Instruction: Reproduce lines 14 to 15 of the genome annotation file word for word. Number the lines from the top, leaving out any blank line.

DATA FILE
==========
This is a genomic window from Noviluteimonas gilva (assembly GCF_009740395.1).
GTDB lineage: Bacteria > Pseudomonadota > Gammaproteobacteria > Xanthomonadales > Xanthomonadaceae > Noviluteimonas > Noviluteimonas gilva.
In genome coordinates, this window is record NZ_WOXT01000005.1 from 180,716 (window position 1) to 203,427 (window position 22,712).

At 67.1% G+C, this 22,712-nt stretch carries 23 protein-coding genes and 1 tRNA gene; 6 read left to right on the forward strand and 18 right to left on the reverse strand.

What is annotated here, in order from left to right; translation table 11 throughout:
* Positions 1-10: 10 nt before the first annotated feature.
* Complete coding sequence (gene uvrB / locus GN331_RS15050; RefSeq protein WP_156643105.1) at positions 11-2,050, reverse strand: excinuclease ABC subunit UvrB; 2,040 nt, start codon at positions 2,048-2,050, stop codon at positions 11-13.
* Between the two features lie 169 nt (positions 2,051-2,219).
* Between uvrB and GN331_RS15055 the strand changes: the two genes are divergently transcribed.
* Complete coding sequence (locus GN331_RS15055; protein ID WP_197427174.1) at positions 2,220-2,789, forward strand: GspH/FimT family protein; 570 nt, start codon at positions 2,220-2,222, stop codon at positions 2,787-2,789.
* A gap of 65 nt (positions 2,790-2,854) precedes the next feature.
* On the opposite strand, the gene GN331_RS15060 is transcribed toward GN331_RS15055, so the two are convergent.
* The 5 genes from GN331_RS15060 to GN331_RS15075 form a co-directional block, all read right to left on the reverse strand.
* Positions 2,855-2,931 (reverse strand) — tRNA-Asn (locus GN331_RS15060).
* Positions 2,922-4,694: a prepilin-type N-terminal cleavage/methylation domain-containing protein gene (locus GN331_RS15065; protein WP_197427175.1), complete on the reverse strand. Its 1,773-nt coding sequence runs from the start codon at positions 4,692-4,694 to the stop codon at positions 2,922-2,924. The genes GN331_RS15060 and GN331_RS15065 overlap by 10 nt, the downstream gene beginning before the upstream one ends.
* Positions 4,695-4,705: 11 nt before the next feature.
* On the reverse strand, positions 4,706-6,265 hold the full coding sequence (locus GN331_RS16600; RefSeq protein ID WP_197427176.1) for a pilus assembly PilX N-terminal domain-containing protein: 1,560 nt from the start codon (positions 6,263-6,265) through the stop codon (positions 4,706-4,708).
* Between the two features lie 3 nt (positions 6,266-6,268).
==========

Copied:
* Positions 2,855-2,931 (reverse strand) — tRNA-Asn (locus GN331_RS15060).
* Positions 2,922-4,694: a prepilin-type N-terminal cleavage/methylation domain-containing protein gene (locus GN331_RS15065; protein WP_197427175.1), complete on the reverse strand. Its 1,773-nt coding sequence runs from the start codon at positions 4,692-4,694 to the stop codon at positions 2,922-2,924. The genes GN331_RS15060 and GN331_RS15065 overlap by 10 nt, the downstream gene beginning before the upstream one ends.